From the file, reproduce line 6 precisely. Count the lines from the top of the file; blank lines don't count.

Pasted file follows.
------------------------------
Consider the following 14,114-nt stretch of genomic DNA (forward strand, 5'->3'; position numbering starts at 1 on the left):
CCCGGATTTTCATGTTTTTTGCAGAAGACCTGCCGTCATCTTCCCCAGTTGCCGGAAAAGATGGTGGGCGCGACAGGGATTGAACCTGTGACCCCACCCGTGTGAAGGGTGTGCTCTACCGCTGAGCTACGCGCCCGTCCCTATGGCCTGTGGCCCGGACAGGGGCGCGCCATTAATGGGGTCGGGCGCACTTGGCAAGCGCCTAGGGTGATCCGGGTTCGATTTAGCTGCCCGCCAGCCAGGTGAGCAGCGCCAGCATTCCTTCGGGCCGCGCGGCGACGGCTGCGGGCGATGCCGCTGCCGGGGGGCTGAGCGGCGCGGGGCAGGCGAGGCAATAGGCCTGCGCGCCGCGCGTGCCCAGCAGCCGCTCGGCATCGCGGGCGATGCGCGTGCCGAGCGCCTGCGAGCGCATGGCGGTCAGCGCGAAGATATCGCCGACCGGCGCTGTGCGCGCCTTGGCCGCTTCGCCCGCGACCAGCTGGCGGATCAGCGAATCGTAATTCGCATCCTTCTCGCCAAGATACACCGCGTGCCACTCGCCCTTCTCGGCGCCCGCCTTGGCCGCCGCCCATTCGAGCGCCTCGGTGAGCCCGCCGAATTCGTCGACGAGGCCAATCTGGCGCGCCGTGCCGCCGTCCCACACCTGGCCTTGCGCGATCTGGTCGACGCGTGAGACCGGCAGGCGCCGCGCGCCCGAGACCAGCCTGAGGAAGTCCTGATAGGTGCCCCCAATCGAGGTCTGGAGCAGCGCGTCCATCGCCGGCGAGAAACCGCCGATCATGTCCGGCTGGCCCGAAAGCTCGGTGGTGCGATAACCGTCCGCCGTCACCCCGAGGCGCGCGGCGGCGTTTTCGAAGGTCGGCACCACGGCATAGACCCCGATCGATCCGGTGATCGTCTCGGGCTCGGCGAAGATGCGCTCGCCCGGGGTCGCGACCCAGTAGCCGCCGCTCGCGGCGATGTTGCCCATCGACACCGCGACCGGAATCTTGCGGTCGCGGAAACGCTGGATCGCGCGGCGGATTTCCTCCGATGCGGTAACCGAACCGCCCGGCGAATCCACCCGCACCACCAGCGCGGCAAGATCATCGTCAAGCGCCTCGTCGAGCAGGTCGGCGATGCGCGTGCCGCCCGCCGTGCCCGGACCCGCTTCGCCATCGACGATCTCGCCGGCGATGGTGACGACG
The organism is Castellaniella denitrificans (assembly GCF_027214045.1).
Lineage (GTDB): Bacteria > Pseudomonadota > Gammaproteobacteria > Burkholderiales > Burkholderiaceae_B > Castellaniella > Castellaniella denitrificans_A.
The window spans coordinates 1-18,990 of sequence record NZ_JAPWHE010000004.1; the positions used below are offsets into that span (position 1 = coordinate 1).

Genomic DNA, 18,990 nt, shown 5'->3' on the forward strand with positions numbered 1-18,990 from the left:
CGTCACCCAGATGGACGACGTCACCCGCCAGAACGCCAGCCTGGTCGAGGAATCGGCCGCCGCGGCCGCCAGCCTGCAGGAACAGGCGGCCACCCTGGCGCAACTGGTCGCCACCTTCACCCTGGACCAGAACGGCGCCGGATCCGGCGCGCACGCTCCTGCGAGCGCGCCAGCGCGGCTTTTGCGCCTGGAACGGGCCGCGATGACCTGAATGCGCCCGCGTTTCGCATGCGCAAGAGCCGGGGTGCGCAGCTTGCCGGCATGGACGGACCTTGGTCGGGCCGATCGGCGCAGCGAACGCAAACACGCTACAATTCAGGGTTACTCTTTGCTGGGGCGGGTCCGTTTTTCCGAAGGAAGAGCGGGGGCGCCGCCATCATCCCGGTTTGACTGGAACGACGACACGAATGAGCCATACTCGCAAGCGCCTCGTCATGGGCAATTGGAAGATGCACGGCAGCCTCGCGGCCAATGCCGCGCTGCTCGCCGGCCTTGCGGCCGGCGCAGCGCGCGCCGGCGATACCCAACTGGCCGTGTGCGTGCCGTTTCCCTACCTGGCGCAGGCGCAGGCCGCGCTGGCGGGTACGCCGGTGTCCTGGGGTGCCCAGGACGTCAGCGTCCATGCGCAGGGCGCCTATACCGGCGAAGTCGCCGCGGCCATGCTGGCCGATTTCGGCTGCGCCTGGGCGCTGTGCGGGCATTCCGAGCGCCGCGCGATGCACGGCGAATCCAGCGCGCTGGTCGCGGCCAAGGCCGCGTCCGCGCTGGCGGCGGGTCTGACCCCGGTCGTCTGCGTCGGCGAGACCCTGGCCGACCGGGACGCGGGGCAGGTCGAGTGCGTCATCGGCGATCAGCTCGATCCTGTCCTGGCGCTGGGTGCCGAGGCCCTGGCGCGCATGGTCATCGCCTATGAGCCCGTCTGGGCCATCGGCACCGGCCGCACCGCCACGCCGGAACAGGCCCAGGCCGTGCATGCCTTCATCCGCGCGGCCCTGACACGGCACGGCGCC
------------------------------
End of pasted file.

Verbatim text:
Genomic DNA, 18,990 nt, shown 5'->3' on the forward strand with positions numbered 1-18,990 from the left: